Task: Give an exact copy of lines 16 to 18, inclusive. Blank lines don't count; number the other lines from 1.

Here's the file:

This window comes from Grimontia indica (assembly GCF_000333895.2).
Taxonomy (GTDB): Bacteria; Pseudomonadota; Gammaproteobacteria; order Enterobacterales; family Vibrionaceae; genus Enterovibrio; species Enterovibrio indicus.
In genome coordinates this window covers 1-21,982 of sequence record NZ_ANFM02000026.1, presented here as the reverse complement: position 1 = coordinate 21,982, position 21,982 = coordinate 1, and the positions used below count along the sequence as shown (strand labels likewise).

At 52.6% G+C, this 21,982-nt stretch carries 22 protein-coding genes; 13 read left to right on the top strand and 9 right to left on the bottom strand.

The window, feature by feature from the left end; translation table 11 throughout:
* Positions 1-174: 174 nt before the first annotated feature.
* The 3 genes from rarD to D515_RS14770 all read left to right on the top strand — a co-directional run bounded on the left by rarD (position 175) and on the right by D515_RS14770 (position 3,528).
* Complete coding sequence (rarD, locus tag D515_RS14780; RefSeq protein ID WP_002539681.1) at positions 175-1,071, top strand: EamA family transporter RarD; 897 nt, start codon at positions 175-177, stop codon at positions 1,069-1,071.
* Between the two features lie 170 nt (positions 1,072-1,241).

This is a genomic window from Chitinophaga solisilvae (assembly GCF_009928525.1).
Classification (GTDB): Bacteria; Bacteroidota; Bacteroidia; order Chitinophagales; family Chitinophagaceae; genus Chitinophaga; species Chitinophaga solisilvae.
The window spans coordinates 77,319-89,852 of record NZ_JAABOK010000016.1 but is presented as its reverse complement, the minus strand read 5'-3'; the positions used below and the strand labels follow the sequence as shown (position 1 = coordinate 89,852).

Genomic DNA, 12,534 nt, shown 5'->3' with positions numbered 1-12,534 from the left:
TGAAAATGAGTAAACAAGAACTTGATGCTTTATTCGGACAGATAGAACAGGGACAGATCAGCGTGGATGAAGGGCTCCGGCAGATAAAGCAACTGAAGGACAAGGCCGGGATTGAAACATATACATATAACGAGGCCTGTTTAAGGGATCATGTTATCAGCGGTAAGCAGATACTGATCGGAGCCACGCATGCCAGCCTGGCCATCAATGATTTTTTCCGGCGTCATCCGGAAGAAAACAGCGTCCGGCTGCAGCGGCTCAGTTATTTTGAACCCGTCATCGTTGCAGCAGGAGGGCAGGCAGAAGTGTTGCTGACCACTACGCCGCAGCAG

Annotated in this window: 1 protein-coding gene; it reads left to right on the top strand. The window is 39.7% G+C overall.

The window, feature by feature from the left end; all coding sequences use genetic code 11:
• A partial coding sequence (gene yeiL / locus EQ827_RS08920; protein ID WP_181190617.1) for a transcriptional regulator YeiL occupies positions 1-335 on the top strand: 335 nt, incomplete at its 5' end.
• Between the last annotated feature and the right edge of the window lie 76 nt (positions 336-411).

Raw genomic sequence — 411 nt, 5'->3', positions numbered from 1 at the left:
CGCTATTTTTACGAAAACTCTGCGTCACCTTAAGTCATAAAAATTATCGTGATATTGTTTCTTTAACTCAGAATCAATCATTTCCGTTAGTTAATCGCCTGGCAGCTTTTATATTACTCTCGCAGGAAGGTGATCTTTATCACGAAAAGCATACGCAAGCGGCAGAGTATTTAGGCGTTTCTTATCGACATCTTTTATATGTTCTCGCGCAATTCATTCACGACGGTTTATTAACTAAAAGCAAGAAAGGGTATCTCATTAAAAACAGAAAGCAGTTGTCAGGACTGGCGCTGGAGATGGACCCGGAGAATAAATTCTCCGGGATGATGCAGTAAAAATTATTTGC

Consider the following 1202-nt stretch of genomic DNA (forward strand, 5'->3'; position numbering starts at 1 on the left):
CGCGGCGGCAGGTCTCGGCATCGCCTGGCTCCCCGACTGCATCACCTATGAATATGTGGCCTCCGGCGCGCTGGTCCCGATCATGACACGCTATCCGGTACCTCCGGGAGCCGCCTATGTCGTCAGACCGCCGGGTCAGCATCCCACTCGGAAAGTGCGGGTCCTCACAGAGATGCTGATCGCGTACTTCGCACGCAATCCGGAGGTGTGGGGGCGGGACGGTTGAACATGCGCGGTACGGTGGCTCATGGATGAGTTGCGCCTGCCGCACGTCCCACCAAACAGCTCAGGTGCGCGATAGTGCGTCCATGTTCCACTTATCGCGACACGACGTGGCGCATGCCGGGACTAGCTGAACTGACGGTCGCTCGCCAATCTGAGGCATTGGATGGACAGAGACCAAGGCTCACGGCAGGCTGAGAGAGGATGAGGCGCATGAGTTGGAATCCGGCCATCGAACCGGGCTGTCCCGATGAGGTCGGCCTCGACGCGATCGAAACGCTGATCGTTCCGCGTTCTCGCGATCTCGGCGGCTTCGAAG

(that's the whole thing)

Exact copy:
The window, feature by feature from the left end; all coding sequences use genetic code 11:
• A partial coding sequence (gene yeiL / locus EQ827_RS08920; protein ID WP_181190617.1) for a transcriptional regulator YeiL occupies positions 1-335 on the top strand: 335 nt, incomplete at its 5' end.
• Between the last annotated feature and the right edge of the window lie 76 nt (positions 336-411).